PORTLAND — A Portland DEA agent has left his position to join a Seattle firm that invests in the marijuana industry, joining a small but emerging industry that projects to keep growing with legal pot in Colorado and Washington state.
Ten-year DEA veteran Patrick Moen made the jump to Privateer Holdings last month, The Oregonian reported.
The 36-year-old lawyer spent his career busting up trafficking rings for drugs including methamphetamine and ecstasy. And he acknowledges that some of his former DEA colleagues are less than enthusiastic about his career choice.
But Moen says the opportunity was too good to pass on.
“It wasn’t an easy decision,” said Moen, who is in the process of relocating from Portland to Seattle. “It’s not one I took lightly. I talked with friends, family and co-workers. I sought out opinions. When it comes down to it, this is an incredible opportunity for me professionally and personally.”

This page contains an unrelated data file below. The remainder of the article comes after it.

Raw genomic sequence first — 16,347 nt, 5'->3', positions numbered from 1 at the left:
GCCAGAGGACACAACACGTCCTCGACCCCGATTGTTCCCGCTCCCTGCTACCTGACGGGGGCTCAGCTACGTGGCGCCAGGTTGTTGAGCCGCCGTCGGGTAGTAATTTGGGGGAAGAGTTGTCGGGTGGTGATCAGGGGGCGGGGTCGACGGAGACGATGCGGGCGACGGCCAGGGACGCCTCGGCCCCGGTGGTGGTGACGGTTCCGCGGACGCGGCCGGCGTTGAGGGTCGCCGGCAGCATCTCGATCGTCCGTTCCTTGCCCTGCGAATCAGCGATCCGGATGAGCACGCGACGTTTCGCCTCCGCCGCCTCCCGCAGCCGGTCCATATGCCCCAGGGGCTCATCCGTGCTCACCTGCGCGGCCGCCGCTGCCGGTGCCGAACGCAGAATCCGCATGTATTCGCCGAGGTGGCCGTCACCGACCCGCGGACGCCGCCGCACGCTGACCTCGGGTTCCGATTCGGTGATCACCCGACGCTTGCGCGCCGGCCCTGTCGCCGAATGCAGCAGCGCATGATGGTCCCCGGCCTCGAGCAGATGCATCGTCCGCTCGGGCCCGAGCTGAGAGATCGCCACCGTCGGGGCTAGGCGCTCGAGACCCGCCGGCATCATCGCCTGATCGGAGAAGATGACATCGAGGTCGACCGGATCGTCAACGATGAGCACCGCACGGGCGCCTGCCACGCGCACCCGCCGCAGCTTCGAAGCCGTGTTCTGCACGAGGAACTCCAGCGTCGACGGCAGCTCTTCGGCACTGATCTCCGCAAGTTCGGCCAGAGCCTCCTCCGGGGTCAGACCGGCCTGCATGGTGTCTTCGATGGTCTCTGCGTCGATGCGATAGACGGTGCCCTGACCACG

He will assist the firm with state and federal compliance issues.
Moen also says the medical marijuana system in Oregon needs a “complete overhaul” to prevent abuse.
The ‘dark side’
Moen is the second DEA agent with Oregon ties to make the move to the marijuana industry. Paul Schmidt, who until 2010 served as the highest-ranking DEA agent in Oregon, now works as a medical marijuana business consultant.
Schmidt, 54, acknowledged that some former colleagues consider advising the medical marijuana industry a move to the “dark side.”
“A lot of people say, ‘How could you be so against it Monday and then on Tuesday you are all for it?'” said Schmidt, who worked in law enforcement for more than three decades and lives in Canby, Ore.
Schmidt has long been interested in the drug’s botanical background and its medicinal potential, he said. And though as a federal drug agent, he testified in marijuana cases in Oregon, Washington, Colorado and Wyoming, he said he viewed the drug as less harmful than heroin, meth and cocaine.
“It was the least of the evils,” he said.
Many officers, particularly younger ones, agree with him, he said.
“If you go to the newer law enforcement, somewhere 45 years and younger, and you talk to them about cannabis, they are just like, ‘Man, why isn’t it legal? I have got other things to do.'”